The real boon of staying put and not being a slave to your plans is that it affords you time to practice. Your practice is a key that will unlock hidden doors in yourself and your surroundings. Ideally, your spiritual practice helps you drop into your body, reminds you to slow down, piques your senses, opens your heart, and invites in the unknown. Trust that as you tap into yourself more deeply, you will begin to resonate with like energies and experiences, much like a tuning fork. Imagine that the place you’re visiting is a conscious organism with its own spirit or energy field. Your practice serves as an offering—the place itself will take notice and reciprocate. Also, your practice time helps you integrate all the new information you’re taking in and establishes good habits that will stay with you long after you’ve returned home.

  1. Journal Your Dreams

In my experience, one of the most interesting things about traveling is how it impacts our dreams. New places strike us in unique ways, and dreams respond in kind. While dreaming, you’re likely to experience novel scenarios with complete strangers, or gain a fresh perspective on aspects of your life that are important. Staying connected to your dreams turns your life, and especially your travels, into an ongoing vision quest. When you’re in unfamiliar surroundings, your chance of having lucid dreams, or dreams in which you know you’re dreaming, also increases on account of your being more alert. Most fascinating for me have been dream experiences where I believed I tapped into unseen dimensions in the place itself, received visits from local spirits, and learned things about myself and others that I couldn’t possibly have known otherwise. For example, while on a camping trip, I dreamt that I was visited by a neighboring camper I’d met only briefly prior to bedtime. That night, I dreamt that she flew from her tent to mine and spoke to me in French, which I didn’t understand. In the morning, I shared the dream with her. While she didn’t recall the visit, she did confirm that she speaks French fluently. Dreams allow our minds to roam free, and sometimes they run into something other than ourselves (at least who we think we are).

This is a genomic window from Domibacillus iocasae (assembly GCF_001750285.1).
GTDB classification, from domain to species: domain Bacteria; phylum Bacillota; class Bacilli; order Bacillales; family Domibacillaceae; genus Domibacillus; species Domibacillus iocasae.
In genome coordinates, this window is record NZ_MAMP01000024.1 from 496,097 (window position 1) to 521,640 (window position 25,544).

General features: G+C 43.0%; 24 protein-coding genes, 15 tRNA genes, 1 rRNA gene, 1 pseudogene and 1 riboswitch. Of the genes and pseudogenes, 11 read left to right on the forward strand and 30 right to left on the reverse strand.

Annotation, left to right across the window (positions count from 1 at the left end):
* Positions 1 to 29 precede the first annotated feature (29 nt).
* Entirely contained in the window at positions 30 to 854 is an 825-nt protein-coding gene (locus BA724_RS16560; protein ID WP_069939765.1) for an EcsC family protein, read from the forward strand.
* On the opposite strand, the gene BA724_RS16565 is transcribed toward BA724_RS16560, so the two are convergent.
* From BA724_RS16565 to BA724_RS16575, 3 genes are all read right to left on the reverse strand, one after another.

If we can accept that the places we visit may have a certain spiritual vitality lacking at home, we open ourselves up to a world far more mysterious than we could ever imagine and to experiences that can forever shape the course of our lives.

Image: Author's own

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Louise McClennon Apr 26, 2019 3:47pm

You have made a beautiful piece here with a unique insight on the topic. It’s one that regularly gets me thinking and reading your take on it has just given me another layer on how to think about the traveler v tourist debate.
I’m really glad you talked about lingering ina place as well, for me this signifies becoming more of a traveller. I personally can’t take trips that last a few days in a place, I can spend weeks or months becoming part of the scenery and its fills my soul.

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Nick Atlas

Nick Atlas, PhD, is the Director of Evolutionary Education®, an adjunct professor of Transpersonal Psychology at Atlantic University, and author of The Light Travelers, which tells the story of his decade-long, mystical journey, a generation “waking up,” and what happens when waking and dreaming merge into one. A pioneering lucid dream researcher, he has been practicing and teaching various forms of yoga, Qigong, meditation, healing, and expressive arts since 1998. Learn more about The Light Travelers and Evolutionary Education®.